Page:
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Dunmore Pier by W. H. Bartlett in Ireland Illustrated, 1831, after p. 80

Nice trips made the Captain!!happy.png

In 1847 Evans was proposed to be an honorary member of London Chess Club [CPC 1847, v8, p. 178]. And it's well known his involvement in the Staunton's second games against St. Amant [eg. in CPC 1845, v5, p. 313 & Palamede 1843, p. 415] and Harrwitz's against Staunton [CPC 1854, v15, p. 81, 183], as their second. Then referee in 1849 Mr. Ries Divan chess tournament [CPC 1849, v10, p. 66]...

TO THE END

In 1868 Evans "rejoins" Westminster Chess Club [Round Table, v8, 1868, p. 60]. A club that was created in 1866 by the initiative of Bird, Hewitt, De Vere, Staunton [Illustrated London News, v48, 1866, p. 595]. This club was directly related to The Westminster Papers [hereafter WP].

In April 1872 the Papers published a column about the Captain's bad health and financial condition with a request for help by the readers [WP v4, April 1872, p. 210], followed by a Walker's touching letter [in WP v5, May 1872, p. 5] [copied excerpts at the appendix below]. A request that was reproduced in Walker's BLL of 06.04.1972 and in foreign chess press [DZeitung 1872, 205, AusZeitung 1872, 26, Sissa 1872, 253]. About £90 were donated in a month. Unfortunately Evans died a couple of months later, in Ostend, Belgium, on 3rd of August 1872.

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Het kursaal op de zeedijk van Oostende by François Musin, ca. 1865-1870

#4 Game. Gambit accepted-Compromised Defence. 5... Ba5 6. d4 exd4 7. 0-0 dxc3

This period the great and famous Steinitz - Zukertort 1872 match started. First game was on 06.08.1872! Of course, I don't know if news could have traveled that quickly from Belgium. But second game was played two days later, at Westminster Chess Club, on 8th of August 1872. Steinitz chose as white to play the Evans' gambit and won. I saw it as a tribute...

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THE GAMBIT IS ADOPTED

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#5 Game. Gambit accepted. 5... Be7

The new opening was spread through playing. McDonnell, after his first touch with Evans, tried his gambit in his against la Bourdonnais match in 1834. The latter, in one of his games, tried successfully the safe 5... Be7 defense. This defense was considered bad at the beginning, cause of some possible traps [solution was given a century later by Max Euwe and afterwards became the second most popular defense]. La Bourdonnais excited by the new opening, tried it within "le parisien cercle des echecs". In Palamede 1836, p. 97 he analyzes the opening through games. The first one described is against Boncourt and Mouret in consultation. La Bourdonnais won.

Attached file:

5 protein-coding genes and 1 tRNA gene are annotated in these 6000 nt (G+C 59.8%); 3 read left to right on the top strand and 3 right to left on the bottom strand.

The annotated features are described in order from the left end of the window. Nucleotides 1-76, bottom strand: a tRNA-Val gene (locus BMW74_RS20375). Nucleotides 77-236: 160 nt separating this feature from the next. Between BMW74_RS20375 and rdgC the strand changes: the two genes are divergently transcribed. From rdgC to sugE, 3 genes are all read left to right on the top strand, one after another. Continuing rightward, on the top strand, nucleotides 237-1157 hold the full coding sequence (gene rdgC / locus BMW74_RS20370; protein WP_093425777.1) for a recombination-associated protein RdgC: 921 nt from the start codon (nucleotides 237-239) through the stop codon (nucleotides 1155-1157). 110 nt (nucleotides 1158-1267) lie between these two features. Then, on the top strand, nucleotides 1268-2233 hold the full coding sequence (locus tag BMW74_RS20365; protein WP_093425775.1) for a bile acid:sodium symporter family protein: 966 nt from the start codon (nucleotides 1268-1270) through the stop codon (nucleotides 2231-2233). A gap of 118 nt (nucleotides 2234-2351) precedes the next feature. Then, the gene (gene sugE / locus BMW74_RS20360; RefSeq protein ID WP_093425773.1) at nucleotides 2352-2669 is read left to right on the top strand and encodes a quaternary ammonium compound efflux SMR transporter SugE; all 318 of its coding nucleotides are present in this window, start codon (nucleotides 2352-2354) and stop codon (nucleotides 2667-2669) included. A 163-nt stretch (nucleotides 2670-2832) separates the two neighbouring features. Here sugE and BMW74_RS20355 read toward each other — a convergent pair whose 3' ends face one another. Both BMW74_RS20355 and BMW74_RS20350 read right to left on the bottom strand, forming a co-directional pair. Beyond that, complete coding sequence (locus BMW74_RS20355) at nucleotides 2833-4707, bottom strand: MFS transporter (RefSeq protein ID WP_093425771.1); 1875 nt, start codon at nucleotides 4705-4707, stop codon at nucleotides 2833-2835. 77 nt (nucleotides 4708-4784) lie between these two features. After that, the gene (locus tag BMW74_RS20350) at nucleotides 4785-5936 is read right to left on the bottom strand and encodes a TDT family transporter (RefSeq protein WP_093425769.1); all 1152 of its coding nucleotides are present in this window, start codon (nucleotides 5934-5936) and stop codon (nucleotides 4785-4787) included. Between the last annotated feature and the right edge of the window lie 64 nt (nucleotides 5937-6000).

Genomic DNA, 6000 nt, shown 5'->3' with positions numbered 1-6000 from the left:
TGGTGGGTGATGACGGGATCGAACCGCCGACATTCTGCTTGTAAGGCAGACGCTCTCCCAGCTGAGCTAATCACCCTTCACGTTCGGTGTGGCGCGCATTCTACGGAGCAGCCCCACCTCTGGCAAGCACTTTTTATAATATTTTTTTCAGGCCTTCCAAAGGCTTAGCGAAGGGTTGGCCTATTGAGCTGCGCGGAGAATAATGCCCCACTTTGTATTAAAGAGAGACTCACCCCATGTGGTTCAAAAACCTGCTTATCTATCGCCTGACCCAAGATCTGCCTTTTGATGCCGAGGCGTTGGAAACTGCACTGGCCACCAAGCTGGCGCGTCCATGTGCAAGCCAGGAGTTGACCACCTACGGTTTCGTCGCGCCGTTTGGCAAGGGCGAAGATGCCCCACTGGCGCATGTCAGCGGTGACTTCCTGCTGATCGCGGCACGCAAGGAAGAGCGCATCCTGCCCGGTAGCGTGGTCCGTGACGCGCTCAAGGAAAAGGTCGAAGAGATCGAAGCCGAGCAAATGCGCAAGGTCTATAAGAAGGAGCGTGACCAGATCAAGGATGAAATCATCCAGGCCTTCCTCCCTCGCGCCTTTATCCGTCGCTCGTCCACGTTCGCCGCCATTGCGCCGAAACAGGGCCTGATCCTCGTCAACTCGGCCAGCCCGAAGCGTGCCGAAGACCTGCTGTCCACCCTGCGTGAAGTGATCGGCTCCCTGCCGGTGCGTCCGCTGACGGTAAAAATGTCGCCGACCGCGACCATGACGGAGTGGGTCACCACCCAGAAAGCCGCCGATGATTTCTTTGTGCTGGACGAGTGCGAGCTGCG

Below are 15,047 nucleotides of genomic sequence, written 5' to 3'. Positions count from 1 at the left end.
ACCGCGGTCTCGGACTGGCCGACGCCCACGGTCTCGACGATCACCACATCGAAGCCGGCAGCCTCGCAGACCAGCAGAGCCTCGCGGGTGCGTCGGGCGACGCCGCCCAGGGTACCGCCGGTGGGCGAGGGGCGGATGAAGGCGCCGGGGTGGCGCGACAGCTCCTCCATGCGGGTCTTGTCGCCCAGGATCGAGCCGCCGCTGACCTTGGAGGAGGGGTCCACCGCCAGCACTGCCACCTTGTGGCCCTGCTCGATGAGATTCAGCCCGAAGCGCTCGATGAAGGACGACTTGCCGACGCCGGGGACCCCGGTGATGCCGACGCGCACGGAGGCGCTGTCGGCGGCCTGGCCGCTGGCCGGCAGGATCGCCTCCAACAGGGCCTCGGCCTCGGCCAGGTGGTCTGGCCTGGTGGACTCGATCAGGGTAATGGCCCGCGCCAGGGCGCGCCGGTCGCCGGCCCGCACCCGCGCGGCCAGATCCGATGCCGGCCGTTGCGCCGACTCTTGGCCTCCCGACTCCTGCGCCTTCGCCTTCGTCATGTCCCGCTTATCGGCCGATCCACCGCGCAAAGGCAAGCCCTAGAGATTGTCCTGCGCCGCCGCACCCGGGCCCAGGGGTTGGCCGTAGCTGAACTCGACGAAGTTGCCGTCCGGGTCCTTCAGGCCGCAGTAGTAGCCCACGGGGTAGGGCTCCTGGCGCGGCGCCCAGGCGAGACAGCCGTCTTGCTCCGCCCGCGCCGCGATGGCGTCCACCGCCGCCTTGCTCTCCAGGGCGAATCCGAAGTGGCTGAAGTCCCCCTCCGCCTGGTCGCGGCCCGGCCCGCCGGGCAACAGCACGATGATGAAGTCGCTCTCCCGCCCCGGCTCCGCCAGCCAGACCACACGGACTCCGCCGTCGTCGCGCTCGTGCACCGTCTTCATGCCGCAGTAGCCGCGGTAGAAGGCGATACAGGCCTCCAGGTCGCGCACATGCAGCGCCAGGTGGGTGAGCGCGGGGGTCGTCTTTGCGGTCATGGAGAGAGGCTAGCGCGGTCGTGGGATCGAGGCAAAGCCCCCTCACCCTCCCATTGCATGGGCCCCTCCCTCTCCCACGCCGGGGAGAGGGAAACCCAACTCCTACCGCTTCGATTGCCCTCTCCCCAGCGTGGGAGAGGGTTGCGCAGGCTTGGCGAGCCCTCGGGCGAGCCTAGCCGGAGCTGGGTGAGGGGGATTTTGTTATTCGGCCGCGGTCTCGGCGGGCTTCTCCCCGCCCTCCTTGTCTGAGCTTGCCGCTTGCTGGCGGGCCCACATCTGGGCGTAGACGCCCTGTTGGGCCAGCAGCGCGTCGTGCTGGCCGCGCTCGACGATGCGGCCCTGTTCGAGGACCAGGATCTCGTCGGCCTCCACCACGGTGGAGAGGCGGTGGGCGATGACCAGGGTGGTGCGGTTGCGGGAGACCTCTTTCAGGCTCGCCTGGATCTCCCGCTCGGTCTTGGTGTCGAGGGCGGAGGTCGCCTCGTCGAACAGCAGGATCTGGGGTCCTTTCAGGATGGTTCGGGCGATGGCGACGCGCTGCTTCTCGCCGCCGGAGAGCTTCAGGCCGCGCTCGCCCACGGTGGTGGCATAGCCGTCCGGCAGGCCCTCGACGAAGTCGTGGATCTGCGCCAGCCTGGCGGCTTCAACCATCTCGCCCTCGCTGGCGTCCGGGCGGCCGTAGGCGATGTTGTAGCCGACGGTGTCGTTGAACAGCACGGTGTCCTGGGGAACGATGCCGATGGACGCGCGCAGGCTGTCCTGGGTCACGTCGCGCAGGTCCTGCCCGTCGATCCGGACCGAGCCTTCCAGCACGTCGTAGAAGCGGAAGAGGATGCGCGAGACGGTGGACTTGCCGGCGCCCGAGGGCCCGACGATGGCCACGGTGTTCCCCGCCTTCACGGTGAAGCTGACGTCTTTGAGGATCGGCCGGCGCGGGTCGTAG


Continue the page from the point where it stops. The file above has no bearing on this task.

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THE GAMBIT IS DECLINED

In CPC 1845, v5, pp. 55-56, a proposition for an alternate defense was made. 4... d5 - Countergambit. The one that signed the proposition was some A. Tyro. This was discussed thoroughly in the next pages of CPC. Walker insisted at 5... Ba5 as the best [p.77] and some complaint was expressed for this [p. 116]. Some Kenrick analyzing somehow the counter-gambit, agreed with Walker [p. 142]. Even the great van der Lasa was involved [p. 317], supporting 5... Ba5 as best. The discussion ended somehow. But in CPC 1847, v8, p. 297, some New Yorker "Philo-Chess" retried to analyze the opening in favor of counter-gambit. Kolisch also tried it unsuccessfully against Anderssen in Paris, 1860.

#6 Game. Gambit declined. Countergambit. 4... d5

As a response, 4... d5 is really less popular. I couldn't find some big disadvantages for black. Here's a Schiffers - Pillsbury game of 1896. Schiffers won but I don't think cause of the opening.

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THREE MASTERPIECES

...without comments

#1 Anderssen's Evergreen

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#2 "Gunsberg needs a fair biographer!" by Napier

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#3 Euwe's brilliancy!

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In Deutshce ShachZeitung 1873, p. 1


NOTES

1. This blog couldn't have been made without some main guidelines found in Tim Harding's, Eminent Victorian Chess Players, 2012. A really pleasant chess history book!

2. For a real better analysis of the opening here're some articles & videos in chess.com...

APPENDIX

1. Evans' problems

Staunton in his Chess Handbook, 1947, p. 498, represents the Szen's position problem: "This position was first introduced to the notice of chess-players by M. Szen... For this clear and simple resolution of the celebrated problem "King and Three Pawns versus King and Three Pawns" we are indebted to the skilful industry of Capt. W. D. Evans, the inventor of the beautiful opening called the Evans' Gambit." Try it.

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I discovered happy.pnghappy.pnghappy.png an Evans' retro problem in Gentleman's journal, 1871, p. 400.

nullProblem's stipulations: White to move and mate the King at the square he now occupies with a Rook on the Knight's file, without capturing the adversary's Kt's Pawn or permitting the Black to take either of the White Pawns.

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2. Excerpts

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in American chess magazine, v2 (Nov 1898) p.205 & 250

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Obituary in Illustrated London News, 17.08.1972, p. 168

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Westminster Papers, v4/1.4.1872, p. 210

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Walker's letter in Westminster Papers, v5/1.5.1872, p. 4-5

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... I hope that my first trip in opening chess theory was nice for all of ushappy.png